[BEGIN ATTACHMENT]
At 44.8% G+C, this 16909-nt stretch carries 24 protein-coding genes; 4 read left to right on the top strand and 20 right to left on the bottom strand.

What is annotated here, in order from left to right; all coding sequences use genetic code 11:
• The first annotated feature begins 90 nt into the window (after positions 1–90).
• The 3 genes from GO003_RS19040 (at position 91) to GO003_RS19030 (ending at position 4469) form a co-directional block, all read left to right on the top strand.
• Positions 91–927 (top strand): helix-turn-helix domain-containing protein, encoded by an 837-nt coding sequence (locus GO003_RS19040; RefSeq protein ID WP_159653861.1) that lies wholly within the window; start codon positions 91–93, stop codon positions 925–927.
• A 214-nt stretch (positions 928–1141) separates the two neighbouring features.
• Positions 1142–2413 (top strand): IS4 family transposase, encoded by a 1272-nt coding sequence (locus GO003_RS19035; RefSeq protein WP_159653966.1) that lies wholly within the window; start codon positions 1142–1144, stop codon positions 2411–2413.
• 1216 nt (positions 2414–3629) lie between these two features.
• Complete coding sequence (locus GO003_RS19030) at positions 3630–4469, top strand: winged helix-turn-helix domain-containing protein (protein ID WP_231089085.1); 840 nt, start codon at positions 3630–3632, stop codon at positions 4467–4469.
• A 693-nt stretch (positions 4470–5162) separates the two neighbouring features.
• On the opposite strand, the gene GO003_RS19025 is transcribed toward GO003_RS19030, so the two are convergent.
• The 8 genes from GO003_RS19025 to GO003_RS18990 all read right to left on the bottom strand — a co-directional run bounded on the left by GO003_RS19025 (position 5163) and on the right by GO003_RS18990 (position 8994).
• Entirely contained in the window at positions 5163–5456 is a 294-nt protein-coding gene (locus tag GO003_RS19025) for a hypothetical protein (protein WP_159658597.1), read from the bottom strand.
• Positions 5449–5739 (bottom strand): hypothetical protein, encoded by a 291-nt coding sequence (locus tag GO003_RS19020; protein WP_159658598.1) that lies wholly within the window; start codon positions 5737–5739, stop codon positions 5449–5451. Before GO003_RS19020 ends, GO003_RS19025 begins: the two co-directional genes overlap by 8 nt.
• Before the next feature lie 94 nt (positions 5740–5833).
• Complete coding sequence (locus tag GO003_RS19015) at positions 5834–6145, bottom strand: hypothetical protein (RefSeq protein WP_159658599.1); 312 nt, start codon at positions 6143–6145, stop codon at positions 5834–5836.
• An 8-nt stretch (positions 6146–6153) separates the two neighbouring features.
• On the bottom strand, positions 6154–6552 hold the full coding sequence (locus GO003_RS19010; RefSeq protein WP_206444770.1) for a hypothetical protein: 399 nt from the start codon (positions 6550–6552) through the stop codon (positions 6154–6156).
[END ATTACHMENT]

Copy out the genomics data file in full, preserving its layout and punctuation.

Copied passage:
At 44.8% G+C, this 16909-nt stretch carries 24 protein-coding genes; 4 read left to right on the top strand and 20 right to left on the bottom strand.

What is annotated here, in order from left to right; all coding sequences use genetic code 11:
• The first annotated feature begins 90 nt into the window (after positions 1–90).
• The 3 genes from GO003_RS19040 (at position 91) to GO003_RS19030 (ending at position 4469) form a co-directional block, all read left to right on the top strand.
• Positions 91–927 (top strand): helix-turn-helix domain-containing protein, encoded by an 837-nt coding sequence (locus GO003_RS19040; RefSeq protein ID WP_159653861.1) that lies wholly within the window; start codon positions 91–93, stop codon positions 925–927.
• A 214-nt stretch (positions 928–1141) separates the two neighbouring features.
• Positions 1142–2413 (top strand): IS4 family transposase, encoded by a 1272-nt coding sequence (locus GO003_RS19035; RefSeq protein WP_159653966.1) that lies wholly within the window; start codon positions 1142–1144, stop codon positions 2411–2413.
• 1216 nt (positions 2414–3629) lie between these two features.
• Complete coding sequence (locus GO003_RS19030) at positions 3630–4469, top strand: winged helix-turn-helix domain-containing protein (protein ID WP_231089085.1); 840 nt, start codon at positions 3630–3632, stop codon at positions 4467–4469.
• A 693-nt stretch (positions 4470–5162) separates the two neighbouring features.
• On the opposite strand, the gene GO003_RS19025 is transcribed toward GO003_RS19030, so the two are convergent.
• The 8 genes from GO003_RS19025 to GO003_RS18990 all read right to left on the bottom strand — a co-directional run bounded on the left by GO003_RS19025 (position 5163) and on the right by GO003_RS18990 (position 8994).
• Entirely contained in the window at positions 5163–5456 is a 294-nt protein-coding gene (locus tag GO003_RS19025) for a hypothetical protein (protein WP_159658597.1), read from the bottom strand.
• Positions 5449–5739 (bottom strand): hypothetical protein, encoded by a 291-nt coding sequence (locus tag GO003_RS19020; protein WP_159658598.1) that lies wholly within the window; start codon positions 5737–5739, stop codon positions 5449–5451. Before GO003_RS19020 ends, GO003_RS19025 begins: the two co-directional genes overlap by 8 nt.
• Before the next feature lie 94 nt (positions 5740–5833).
• Complete coding sequence (locus tag GO003_RS19015) at positions 5834–6145, bottom strand: hypothetical protein (RefSeq protein WP_159658599.1); 312 nt, start codon at positions 6143–6145, stop codon at positions 5834–5836.
• An 8-nt stretch (positions 6146–6153) separates the two neighbouring features.
• On the bottom strand, positions 6154–6552 hold the full coding sequence (locus GO003_RS19010; RefSeq protein WP_206444770.1) for a hypothetical protein: 399 nt from the start codon (positions 6550–6552) through the stop codon (positions 6154–6156).